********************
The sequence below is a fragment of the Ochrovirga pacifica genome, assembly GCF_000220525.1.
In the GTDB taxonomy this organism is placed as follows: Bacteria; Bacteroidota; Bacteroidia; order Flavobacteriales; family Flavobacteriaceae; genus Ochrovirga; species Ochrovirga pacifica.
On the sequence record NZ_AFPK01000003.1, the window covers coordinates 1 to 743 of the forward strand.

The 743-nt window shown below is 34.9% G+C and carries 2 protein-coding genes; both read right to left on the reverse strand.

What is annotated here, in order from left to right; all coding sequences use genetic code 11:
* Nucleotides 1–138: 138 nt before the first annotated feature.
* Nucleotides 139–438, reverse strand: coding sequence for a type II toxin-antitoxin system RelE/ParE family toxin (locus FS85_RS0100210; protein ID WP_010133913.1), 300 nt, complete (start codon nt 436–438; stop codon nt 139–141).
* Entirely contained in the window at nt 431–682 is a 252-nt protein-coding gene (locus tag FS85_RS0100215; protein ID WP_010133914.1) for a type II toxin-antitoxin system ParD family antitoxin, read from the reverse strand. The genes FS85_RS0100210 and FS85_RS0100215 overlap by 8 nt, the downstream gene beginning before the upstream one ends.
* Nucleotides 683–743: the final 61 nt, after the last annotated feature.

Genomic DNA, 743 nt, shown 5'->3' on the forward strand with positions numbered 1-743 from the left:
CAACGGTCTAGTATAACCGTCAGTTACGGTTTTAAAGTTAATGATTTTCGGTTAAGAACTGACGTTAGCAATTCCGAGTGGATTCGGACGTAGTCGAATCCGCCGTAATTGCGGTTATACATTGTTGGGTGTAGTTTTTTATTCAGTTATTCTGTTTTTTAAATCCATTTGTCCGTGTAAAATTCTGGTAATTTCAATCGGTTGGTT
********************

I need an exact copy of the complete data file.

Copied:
The sequence below is a fragment of the Ochrovirga pacifica genome, assembly GCF_000220525.1.
In the GTDB taxonomy this organism is placed as follows: Bacteria; Bacteroidota; Bacteroidia; order Flavobacteriales; family Flavobacteriaceae; genus Ochrovirga; species Ochrovirga pacifica.
On the sequence record NZ_AFPK01000003.1, the window covers coordinates 1 to 743 of the forward strand.

The 743-nt window shown below is 34.9% G+C and carries 2 protein-coding genes; both read right to left on the reverse strand.

What is annotated here, in order from left to right; all coding sequences use genetic code 11:
* Nucleotides 1–138: 138 nt before the first annotated feature.
* Nucleotides 139–438, reverse strand: coding sequence for a type II toxin-antitoxin system RelE/ParE family toxin (locus FS85_RS0100210; protein ID WP_010133913.1), 300 nt, complete (start codon nt 436–438; stop codon nt 139–141).
* Entirely contained in the window at nt 431–682 is a 252-nt protein-coding gene (locus tag FS85_RS0100215; protein ID WP_010133914.1) for a type II toxin-antitoxin system ParD family antitoxin, read from the reverse strand. The genes FS85_RS0100210 and FS85_RS0100215 overlap by 8 nt, the downstream gene beginning before the upstream one ends.
* Nucleotides 683–743: the final 61 nt, after the last annotated feature.

Genomic DNA, 743 nt, shown 5'->3' on the forward strand with positions numbered 1-743 from the left:
CAACGGTCTAGTATAACCGTCAGTTACGGTTTTAAAGTTAATGATTTTCGGTTAAGAACTGACGTTAGCAATTCCGAGTGGATTCGGACGTAGTCGAATCCGCCGTAATTGCGGTTATACATTGTTGGGTGTAGTTTTTTATTCAGTTATTCTGTTTTTTAAATCCATTTGTCCGTGTAAAATTCTGGTAATTTCAATCGGTTGGTT